Wednesday, February 20, 2013
Pro Wiffle Ball
My first moments of being part of a team took place in an alley next to our house. The game was wiffle ball. The beauty of this game is that it's cheap, you can set up a game in a lot of places if you have an imagination, and you can hit people with the ball. I still remember the intense joy I would get crossing home plate, as if I were quite literally home safe. High fives and team respect, winning and losing, disagreements, fights even, all happened. We worked them out on our own. There seemed to always be a game waiting to happen.
(Fast forward 25 years)
In the summer of 2008, me and a few friends formed a wiffle ball team to compete in a pretty intense tournament just outside of Trenton, NJ (I hate New Jersey). The average age of our team was about 40 years old. I had convinced everyone this was something we needed to do, and so we united. There were high hopes, practices, and I made uniforms. They were cool looking.
Trenton is a couple hours away so we got up early. I think we left right before 7am on a September Saturday. Locker room humor soon took over as we rode down.
We arrived at the huge park, which had at least 50 wiffle ball fields throughout the whole place, feeling a little nervous. Okay, at least I did. We signed in, having the best uniforms that day, and made our way down to our first game.
I pitched the first game. Now, I had a bit of confidence, being a little league legend, and I had a crazy knuckle ball which fooled a lot of my friends. We ended up competing against three pretty muscular bros in our first game. Picture it, little DaintyBones pitching to some strong experienced wiffle ballers. What the fuck could go wrong? All that had to be done was for me to hit the 3X4 foot wooden strike zone with my junk pitches. No problem. Yeah, and they had to swing and miss too.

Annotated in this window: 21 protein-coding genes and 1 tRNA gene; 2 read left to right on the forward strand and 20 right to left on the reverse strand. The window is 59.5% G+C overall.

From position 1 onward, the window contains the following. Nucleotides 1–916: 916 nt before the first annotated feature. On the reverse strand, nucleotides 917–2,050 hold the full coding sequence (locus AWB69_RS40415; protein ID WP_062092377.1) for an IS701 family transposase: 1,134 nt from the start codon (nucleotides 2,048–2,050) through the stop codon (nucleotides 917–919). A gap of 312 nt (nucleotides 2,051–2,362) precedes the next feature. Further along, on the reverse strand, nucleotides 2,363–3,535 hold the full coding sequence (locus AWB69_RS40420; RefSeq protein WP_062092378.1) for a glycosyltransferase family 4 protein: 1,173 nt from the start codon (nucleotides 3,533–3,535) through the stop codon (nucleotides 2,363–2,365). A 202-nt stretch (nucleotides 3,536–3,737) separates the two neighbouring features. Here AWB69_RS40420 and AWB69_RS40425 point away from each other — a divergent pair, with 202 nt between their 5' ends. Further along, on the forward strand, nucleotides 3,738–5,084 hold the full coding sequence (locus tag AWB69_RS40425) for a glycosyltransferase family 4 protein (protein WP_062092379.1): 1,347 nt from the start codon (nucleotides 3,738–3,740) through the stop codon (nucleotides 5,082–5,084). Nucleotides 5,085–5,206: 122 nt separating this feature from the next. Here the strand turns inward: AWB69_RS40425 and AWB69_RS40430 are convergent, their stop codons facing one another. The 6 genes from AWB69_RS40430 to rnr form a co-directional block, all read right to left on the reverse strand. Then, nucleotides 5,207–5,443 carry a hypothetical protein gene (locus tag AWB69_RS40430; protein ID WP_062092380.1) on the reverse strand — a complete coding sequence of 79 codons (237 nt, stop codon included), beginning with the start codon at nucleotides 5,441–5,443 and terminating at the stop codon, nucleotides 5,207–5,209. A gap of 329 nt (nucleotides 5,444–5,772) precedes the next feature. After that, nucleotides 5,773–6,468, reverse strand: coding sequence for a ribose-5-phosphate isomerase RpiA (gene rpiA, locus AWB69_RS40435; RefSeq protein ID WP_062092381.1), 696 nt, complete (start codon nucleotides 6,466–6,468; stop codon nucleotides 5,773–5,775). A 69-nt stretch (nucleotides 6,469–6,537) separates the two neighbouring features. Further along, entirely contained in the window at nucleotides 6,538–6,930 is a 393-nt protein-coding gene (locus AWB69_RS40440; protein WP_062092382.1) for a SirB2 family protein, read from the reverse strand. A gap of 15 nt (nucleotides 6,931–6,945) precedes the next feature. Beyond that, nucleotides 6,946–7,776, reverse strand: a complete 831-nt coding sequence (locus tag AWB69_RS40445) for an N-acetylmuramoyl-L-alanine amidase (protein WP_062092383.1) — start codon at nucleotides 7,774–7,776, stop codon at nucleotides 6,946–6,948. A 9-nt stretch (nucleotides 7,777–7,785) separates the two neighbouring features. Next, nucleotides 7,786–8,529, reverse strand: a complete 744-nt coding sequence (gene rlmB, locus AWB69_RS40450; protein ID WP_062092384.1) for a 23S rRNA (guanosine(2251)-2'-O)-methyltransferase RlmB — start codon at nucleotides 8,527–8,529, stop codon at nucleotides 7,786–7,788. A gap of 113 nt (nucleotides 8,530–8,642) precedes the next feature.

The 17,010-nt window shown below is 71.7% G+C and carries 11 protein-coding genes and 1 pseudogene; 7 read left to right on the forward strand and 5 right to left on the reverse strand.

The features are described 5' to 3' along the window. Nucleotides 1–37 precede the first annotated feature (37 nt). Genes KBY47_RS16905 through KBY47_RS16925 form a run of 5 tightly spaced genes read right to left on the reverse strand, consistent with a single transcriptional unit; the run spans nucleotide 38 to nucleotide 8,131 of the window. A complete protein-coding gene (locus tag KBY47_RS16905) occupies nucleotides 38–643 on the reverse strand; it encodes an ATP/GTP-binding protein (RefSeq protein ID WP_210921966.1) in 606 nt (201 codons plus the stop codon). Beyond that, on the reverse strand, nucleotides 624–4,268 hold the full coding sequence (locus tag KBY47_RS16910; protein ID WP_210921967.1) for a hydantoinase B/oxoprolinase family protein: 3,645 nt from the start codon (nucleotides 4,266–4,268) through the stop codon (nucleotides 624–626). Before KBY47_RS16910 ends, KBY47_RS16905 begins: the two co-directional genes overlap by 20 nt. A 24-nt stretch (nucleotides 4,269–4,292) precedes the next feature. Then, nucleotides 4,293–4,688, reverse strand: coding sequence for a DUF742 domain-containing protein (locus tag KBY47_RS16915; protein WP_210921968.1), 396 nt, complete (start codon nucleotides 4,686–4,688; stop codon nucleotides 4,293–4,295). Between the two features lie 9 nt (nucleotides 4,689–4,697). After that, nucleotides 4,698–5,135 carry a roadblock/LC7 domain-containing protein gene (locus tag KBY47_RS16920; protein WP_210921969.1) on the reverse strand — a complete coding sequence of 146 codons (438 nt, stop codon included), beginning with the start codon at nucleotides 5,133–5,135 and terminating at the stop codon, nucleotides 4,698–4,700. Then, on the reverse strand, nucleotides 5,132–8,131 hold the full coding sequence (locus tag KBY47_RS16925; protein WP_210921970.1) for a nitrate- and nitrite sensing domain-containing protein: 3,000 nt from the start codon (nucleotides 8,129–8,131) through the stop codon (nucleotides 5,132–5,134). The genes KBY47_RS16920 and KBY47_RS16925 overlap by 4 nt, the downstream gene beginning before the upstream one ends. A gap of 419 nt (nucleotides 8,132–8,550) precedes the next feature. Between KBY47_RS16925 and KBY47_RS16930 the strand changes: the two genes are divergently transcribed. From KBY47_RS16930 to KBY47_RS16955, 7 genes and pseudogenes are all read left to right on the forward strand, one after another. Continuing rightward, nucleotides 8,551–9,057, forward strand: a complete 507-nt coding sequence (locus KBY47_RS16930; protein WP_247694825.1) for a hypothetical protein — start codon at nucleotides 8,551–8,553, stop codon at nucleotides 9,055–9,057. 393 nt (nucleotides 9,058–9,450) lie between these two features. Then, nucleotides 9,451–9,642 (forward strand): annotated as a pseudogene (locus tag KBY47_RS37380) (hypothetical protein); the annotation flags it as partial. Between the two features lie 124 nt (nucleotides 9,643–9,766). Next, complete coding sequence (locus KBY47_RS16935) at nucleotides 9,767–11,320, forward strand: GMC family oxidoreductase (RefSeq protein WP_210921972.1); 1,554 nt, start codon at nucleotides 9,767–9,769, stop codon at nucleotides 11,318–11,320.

It didn't take long. It didn't take long at all for the humiliation to commence. I had never seen a wiffle ball travel so goddamn far in my life. And with such consistency. I think I hurt my neck from turning around so quickly as the plastic ball would leave the park.
So, what happens is, when you end up giving up like 4 or 5 home runs right of the bat (double entendre), you get a little timid about throwing it over the strike zone. The batter realizes this, doesn't swing, and then you end up walking like 5 batters in a row. It starts to get cyclical. Walks - Home runs - Walks, with some outs and errors mixed in between. The whole thing was ugly, really, just quite shameful.
There is no point discussing the other two games, as they were all similar. By the middle of the last game, I broke out a bottle of whiskey, concealed in a paper bag of course, and we passed it around the dugout like four defeated men. Losing/failing is always a learning experience, and what we learned was that we had no business competing in this tournament, and that my knuckle ball was garbage.
As we headed home, through lovely Bucks county, we stopped at a few bars. One of the older fellas on the team made a "connection" with one of the servers at one pub (or, what he thought was a connection). We drank, ate, and discussed what would we do needed to do for the next time. Sadly there wouldn't be a next time for this roster.
You see, the Kutztown Hexxenwolves, as we were briefly called, suffered the worst off-season of any sports team ever. One player died, another ended up serving time, I fractured my hip, and the other player hurt is knee.
The summer after this wiffle ball tournament (2009), as I sat and laid on the couch, thinking about my friend/teammate who had passed, chewing up opiates like M&M's in recovery, watching Grease I and Grease II, and the Goldn Girls non-stop on the Lifetime Network (while having my piss buckets emptied), I had kept the dream alive that I would make the greatest comeback to wiffle ball. I read up on Bo Jackson (on wikipedia of course) who returned to baseball with a fake hip (I still have my own). I had committed to healthy living, even juicing greens religiously to speed up the return.
Reality set in, and I came to terms with the fact that my left hip will never be what it used to be - even after full recovery. Yes, I can still hump, and I needed to test it out (don't ask), but those days of pursuing fly balls, diving to for grounders and pushing off of the "mound" are over. My flexibility is half of what it was. Life's hard.
I'm quite blessed to have competed, even failing, with these three great gentlemen. Really, I'm happy I nagged these fellas to join me. I think it brought us back to childhood for a brief time. It made us all kids. More shit like that needs to be done.
Posted by Steelpotluck at 11:49 AM